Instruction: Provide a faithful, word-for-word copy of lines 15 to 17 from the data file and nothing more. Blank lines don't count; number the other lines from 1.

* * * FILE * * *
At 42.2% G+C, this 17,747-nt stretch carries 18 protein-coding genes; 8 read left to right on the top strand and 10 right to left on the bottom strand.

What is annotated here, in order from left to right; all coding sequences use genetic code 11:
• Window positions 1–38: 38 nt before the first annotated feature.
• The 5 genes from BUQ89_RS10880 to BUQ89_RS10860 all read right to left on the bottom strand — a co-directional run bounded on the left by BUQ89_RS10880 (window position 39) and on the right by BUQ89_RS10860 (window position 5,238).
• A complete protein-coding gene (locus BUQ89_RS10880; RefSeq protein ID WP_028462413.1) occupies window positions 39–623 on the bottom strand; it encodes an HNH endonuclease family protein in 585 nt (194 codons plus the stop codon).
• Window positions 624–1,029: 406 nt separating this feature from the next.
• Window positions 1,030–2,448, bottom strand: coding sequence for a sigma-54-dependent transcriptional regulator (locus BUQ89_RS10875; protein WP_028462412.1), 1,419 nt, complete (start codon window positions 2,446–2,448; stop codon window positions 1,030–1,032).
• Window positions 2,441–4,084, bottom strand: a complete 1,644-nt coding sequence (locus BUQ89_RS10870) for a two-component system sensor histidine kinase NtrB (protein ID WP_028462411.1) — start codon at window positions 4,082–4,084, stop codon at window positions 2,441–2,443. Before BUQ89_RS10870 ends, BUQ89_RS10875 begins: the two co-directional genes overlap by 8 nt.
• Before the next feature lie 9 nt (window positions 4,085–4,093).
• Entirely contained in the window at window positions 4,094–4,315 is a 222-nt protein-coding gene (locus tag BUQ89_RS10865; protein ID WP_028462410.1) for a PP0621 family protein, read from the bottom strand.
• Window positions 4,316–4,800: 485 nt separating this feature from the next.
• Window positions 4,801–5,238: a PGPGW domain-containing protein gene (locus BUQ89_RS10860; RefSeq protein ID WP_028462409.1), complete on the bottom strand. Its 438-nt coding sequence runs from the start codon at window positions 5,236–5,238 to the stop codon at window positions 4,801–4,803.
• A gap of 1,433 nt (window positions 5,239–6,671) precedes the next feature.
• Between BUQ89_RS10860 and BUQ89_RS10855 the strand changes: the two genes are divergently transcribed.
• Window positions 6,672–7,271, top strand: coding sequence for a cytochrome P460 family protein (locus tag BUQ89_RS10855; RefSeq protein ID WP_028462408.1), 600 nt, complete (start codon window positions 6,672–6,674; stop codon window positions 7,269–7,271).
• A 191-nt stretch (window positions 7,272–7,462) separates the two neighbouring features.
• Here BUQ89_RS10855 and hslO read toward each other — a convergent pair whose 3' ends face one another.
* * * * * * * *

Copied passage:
• Window positions 6,672–7,271, top strand: coding sequence for a cytochrome P460 family protein (locus tag BUQ89_RS10855; RefSeq protein ID WP_028462408.1), 600 nt, complete (start codon window positions 6,672–6,674; stop codon window positions 7,269–7,271).
• A 191-nt stretch (window positions 7,272–7,462) separates the two neighbouring features.
• Here BUQ89_RS10855 and hslO read toward each other — a convergent pair whose 3' ends face one another.